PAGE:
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Apple chicken from a favorite cookbook

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The Garden of Eating

(Read caption) Reduce cream, chicken broth, and apple cider vinegar and add cooked apple slices to make a sauce for the chicken. Serve with rice to soak up all the sauce.

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The Silver Palate was the first cookbook I ever bought for myself. I was living in Boston, stumbling through my first year out of college and feeling rather lost, in general, when I came across it in the Brookline Booksmith. My friend, Ali, whom I'd lived with the previous three years at Wesleyan, and who is both a great cook and the daughter of a great cook, had told me good things about it so I decided to splurge.

At that point in my life, a $15 cookbook definitely counted as a splurge as I was positively raking in the cash at my $14 an hour research assistant job. And that was a big step up from my previous job where I'd made a whopping $11 an hour as a medical assistant in an OB/GYN office in order to see if nurse midwifery might be right for me.

I liked the book so much that, a few years later, after I'd ruled out both midwifery and research as careers, I bought Julee Rosso and Sheila Lukins' much-expanded tome, The New Basics Cookbook. This chicken and apple dish was one of the first recipes I tried, drawn by its combination of caramelized onions, sweet apples, apple cider vinegar and cream. I've since made it many more times as I am a sucker for the combination of creamy, sweet, and piquant that it offers.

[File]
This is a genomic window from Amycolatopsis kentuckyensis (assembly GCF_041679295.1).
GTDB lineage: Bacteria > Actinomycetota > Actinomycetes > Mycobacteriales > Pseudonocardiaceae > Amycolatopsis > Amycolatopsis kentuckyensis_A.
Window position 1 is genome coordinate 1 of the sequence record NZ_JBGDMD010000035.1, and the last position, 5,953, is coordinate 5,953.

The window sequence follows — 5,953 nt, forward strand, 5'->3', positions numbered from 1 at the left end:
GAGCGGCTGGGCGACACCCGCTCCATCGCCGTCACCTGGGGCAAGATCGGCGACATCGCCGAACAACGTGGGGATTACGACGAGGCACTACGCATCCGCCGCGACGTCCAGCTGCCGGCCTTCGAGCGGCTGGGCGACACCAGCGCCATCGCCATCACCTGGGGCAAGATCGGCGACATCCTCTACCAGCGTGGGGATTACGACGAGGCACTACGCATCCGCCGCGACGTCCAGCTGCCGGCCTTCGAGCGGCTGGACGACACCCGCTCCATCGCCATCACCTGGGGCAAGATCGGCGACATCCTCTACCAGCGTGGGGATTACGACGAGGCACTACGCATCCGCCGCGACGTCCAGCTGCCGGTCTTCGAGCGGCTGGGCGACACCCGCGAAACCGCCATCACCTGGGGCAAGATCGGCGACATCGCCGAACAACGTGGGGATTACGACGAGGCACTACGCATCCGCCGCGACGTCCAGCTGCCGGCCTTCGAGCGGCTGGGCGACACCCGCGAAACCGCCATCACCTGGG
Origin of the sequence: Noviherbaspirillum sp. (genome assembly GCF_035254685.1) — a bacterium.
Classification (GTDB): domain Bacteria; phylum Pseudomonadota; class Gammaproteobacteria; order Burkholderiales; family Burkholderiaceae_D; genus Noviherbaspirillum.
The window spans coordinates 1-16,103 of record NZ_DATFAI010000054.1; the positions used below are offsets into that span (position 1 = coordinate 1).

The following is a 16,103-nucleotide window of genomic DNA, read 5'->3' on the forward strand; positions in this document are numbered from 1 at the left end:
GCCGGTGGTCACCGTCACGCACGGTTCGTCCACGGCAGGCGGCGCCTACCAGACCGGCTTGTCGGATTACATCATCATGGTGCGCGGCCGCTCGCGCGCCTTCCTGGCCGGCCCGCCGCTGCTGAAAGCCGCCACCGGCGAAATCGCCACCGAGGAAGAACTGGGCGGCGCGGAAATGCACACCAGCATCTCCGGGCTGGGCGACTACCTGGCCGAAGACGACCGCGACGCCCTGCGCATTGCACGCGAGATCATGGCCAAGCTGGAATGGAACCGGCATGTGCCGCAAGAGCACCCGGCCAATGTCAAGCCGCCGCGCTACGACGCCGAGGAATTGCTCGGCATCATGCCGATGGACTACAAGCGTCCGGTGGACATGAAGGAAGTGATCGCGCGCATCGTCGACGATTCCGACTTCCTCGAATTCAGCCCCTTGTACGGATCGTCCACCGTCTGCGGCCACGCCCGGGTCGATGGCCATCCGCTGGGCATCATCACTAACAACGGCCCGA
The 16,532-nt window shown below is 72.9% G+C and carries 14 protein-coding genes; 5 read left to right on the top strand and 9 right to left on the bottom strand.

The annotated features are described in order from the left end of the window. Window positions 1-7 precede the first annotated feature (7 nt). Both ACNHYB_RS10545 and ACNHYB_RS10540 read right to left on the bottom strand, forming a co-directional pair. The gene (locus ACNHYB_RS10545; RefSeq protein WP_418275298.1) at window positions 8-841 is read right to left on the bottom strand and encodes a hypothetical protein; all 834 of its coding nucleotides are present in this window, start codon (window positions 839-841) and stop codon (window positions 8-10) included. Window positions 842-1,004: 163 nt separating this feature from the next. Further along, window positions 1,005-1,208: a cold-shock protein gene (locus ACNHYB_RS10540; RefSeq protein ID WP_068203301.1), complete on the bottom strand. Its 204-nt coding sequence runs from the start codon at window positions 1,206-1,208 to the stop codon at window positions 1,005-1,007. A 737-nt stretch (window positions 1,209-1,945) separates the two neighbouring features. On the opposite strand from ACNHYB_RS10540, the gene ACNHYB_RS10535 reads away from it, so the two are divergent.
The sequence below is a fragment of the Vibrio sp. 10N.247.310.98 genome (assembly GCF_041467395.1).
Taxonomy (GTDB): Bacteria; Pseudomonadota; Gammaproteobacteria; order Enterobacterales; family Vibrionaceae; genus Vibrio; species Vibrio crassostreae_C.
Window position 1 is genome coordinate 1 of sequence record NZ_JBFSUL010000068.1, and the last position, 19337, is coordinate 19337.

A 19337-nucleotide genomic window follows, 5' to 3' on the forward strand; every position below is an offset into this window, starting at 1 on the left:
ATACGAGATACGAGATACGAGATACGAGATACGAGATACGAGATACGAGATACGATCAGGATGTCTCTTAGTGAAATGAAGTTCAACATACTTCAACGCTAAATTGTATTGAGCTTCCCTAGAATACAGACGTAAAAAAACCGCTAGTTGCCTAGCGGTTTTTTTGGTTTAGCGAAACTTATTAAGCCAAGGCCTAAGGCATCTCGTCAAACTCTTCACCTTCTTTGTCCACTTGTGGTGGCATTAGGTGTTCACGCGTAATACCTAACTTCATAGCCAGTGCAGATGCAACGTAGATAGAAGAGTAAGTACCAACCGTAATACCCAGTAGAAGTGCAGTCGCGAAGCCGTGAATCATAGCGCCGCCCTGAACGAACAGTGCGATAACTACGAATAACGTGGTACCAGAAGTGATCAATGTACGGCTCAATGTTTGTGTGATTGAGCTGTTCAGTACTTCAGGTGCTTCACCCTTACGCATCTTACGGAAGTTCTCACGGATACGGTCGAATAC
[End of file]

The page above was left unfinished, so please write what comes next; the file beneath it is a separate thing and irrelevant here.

It's been several years since I've made it but I happily dusted it off last week after a field trip with my son's class to the Stone Ridge Orchard. It was a surprisingly glorious fall day that may be the last warm spell we get until 2013 or, maybe not, given the craziness of the weather nowadays.

The weather has since turned decidedly nippier – it seems that real fall is upon us now. But the chilly air and falling leaves are a perfect backdrop for a warm, hearty dish like this. I love the way that caramelizing the apples turns them wonderfully creamy and sweet.

It's easy to make and goes well with rice – the lovely sauce needs something to soak it up. Try it with some cider-glazed delicata squash or baked sweet potatoes. The slightly adapted recipe follows – I've simplified it a tiny bit to make it less fussy and a little less time-consuming.

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